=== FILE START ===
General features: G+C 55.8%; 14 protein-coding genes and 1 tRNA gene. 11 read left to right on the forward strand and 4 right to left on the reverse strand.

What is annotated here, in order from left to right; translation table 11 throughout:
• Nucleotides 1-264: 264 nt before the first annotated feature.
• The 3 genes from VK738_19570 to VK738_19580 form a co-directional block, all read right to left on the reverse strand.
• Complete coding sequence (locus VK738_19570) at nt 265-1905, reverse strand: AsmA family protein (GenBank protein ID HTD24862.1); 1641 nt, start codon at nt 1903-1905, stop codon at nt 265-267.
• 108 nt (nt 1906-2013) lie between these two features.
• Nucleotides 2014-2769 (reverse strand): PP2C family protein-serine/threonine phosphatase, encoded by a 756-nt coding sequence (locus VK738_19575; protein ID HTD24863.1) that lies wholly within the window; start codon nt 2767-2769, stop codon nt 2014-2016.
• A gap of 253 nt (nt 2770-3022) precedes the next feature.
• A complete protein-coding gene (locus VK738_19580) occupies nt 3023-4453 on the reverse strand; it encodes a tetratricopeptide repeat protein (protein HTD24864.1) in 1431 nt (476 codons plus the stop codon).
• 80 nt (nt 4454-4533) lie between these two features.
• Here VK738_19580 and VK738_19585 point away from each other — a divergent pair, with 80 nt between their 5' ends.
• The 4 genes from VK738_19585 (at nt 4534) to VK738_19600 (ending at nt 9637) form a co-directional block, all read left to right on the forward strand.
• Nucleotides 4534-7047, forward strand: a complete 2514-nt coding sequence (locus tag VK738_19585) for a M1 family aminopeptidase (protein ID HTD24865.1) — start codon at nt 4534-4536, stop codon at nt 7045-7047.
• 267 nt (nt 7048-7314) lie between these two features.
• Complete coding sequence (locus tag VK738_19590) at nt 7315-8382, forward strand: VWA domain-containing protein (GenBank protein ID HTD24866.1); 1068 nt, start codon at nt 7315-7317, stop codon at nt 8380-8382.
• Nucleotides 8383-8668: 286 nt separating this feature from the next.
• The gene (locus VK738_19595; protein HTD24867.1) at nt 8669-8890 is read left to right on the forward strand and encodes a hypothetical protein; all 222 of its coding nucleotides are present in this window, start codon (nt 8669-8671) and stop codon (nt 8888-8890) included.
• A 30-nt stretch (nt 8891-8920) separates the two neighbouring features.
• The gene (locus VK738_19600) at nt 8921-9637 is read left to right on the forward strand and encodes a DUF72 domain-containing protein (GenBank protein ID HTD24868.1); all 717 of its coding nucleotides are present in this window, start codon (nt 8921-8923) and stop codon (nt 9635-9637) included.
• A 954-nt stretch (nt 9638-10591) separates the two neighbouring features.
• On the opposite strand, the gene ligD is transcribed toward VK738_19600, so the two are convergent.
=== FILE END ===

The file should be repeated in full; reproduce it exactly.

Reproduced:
General features: G+C 55.8%; 14 protein-coding genes and 1 tRNA gene. 11 read left to right on the forward strand and 4 right to left on the reverse strand.

What is annotated here, in order from left to right; translation table 11 throughout:
• Nucleotides 1-264: 264 nt before the first annotated feature.
• The 3 genes from VK738_19570 to VK738_19580 form a co-directional block, all read right to left on the reverse strand.
• Complete coding sequence (locus VK738_19570) at nt 265-1905, reverse strand: AsmA family protein (GenBank protein ID HTD24862.1); 1641 nt, start codon at nt 1903-1905, stop codon at nt 265-267.
• 108 nt (nt 1906-2013) lie between these two features.
• Nucleotides 2014-2769 (reverse strand): PP2C family protein-serine/threonine phosphatase, encoded by a 756-nt coding sequence (locus VK738_19575; protein ID HTD24863.1) that lies wholly within the window; start codon nt 2767-2769, stop codon nt 2014-2016.
• A gap of 253 nt (nt 2770-3022) precedes the next feature.
• A complete protein-coding gene (locus VK738_19580) occupies nt 3023-4453 on the reverse strand; it encodes a tetratricopeptide repeat protein (protein HTD24864.1) in 1431 nt (476 codons plus the stop codon).
• 80 nt (nt 4454-4533) lie between these two features.
• Here VK738_19580 and VK738_19585 point away from each other — a divergent pair, with 80 nt between their 5' ends.
• The 4 genes from VK738_19585 (at nt 4534) to VK738_19600 (ending at nt 9637) form a co-directional block, all read left to right on the forward strand.
• Nucleotides 4534-7047, forward strand: a complete 2514-nt coding sequence (locus tag VK738_19585) for a M1 family aminopeptidase (protein ID HTD24865.1) — start codon at nt 4534-4536, stop codon at nt 7045-7047.
• 267 nt (nt 7048-7314) lie between these two features.
• Complete coding sequence (locus tag VK738_19590) at nt 7315-8382, forward strand: VWA domain-containing protein (GenBank protein ID HTD24866.1); 1068 nt, start codon at nt 7315-7317, stop codon at nt 8380-8382.
• Nucleotides 8383-8668: 286 nt separating this feature from the next.
• The gene (locus VK738_19595; protein HTD24867.1) at nt 8669-8890 is read left to right on the forward strand and encodes a hypothetical protein; all 222 of its coding nucleotides are present in this window, start codon (nt 8669-8671) and stop codon (nt 8888-8890) included.
• A 30-nt stretch (nt 8891-8920) separates the two neighbouring features.
• The gene (locus VK738_19600) at nt 8921-9637 is read left to right on the forward strand and encodes a DUF72 domain-containing protein (GenBank protein ID HTD24868.1); all 717 of its coding nucleotides are present in this window, start codon (nt 8921-8923) and stop codon (nt 9635-9637) included.
• A 954-nt stretch (nt 9638-10591) separates the two neighbouring features.
• On the opposite strand, the gene ligD is transcribed toward VK738_19600, so the two are convergent.